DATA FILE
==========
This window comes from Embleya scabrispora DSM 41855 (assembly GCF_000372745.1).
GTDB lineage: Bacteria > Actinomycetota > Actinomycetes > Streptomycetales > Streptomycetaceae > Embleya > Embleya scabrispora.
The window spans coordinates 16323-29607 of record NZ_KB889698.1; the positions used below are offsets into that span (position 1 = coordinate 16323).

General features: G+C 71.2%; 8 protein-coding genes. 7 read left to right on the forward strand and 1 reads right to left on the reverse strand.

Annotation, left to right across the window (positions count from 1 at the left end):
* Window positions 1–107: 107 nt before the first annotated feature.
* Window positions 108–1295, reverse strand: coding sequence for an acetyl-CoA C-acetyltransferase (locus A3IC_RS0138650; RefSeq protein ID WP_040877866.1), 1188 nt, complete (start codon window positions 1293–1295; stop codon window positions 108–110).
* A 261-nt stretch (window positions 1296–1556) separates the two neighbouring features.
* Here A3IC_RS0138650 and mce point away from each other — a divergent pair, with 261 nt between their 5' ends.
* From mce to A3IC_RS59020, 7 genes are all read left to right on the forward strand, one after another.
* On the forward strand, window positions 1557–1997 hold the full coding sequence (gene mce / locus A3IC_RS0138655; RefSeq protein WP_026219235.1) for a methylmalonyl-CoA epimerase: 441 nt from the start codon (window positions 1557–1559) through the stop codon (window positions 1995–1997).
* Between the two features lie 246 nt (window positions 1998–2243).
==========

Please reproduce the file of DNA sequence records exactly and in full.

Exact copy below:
This window comes from Embleya scabrispora DSM 41855 (assembly GCF_000372745.1).
GTDB lineage: Bacteria > Actinomycetota > Actinomycetes > Streptomycetales > Streptomycetaceae > Embleya > Embleya scabrispora.
The window spans coordinates 16323-29607 of record NZ_KB889698.1; the positions used below are offsets into that span (position 1 = coordinate 16323).

General features: G+C 71.2%; 8 protein-coding genes. 7 read left to right on the forward strand and 1 reads right to left on the reverse strand.

Annotation, left to right across the window (positions count from 1 at the left end):
* Window positions 1–107: 107 nt before the first annotated feature.
* Window positions 108–1295, reverse strand: coding sequence for an acetyl-CoA C-acetyltransferase (locus A3IC_RS0138650; RefSeq protein ID WP_040877866.1), 1188 nt, complete (start codon window positions 1293–1295; stop codon window positions 108–110).
* A 261-nt stretch (window positions 1296–1556) separates the two neighbouring features.
* Here A3IC_RS0138650 and mce point away from each other — a divergent pair, with 261 nt between their 5' ends.
* From mce to A3IC_RS59020, 7 genes are all read left to right on the forward strand, one after another.
* On the forward strand, window positions 1557–1997 hold the full coding sequence (gene mce / locus A3IC_RS0138655; RefSeq protein WP_026219235.1) for a methylmalonyl-CoA epimerase: 441 nt from the start codon (window positions 1557–1559) through the stop codon (window positions 1995–1997).
* Between the two features lie 246 nt (window positions 1998–2243).